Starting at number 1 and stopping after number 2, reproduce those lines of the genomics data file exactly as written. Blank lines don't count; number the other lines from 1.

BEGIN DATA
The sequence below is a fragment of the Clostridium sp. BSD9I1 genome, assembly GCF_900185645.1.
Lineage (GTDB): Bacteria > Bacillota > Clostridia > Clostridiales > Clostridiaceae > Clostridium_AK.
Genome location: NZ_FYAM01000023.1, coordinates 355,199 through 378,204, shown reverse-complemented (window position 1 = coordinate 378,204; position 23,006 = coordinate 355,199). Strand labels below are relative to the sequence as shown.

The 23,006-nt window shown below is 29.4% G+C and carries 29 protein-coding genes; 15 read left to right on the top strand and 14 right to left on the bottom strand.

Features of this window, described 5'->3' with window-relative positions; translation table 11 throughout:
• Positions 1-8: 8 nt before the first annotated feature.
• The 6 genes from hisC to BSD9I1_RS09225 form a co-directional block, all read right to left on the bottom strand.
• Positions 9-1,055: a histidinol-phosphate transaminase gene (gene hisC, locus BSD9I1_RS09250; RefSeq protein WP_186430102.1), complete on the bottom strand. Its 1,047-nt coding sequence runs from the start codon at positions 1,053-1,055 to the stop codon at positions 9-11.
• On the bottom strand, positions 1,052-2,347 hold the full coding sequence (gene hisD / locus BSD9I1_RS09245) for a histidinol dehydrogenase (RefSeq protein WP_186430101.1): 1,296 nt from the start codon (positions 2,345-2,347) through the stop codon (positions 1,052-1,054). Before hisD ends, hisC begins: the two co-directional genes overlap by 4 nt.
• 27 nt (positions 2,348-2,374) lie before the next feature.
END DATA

The sequence below is a fragment of the Clostridium sp. BSD9I1 genome, assembly GCF_900185645.1.
Lineage (GTDB): Bacteria > Bacillota > Clostridia > Clostridiales > Clostridiaceae > Clostridium_AK.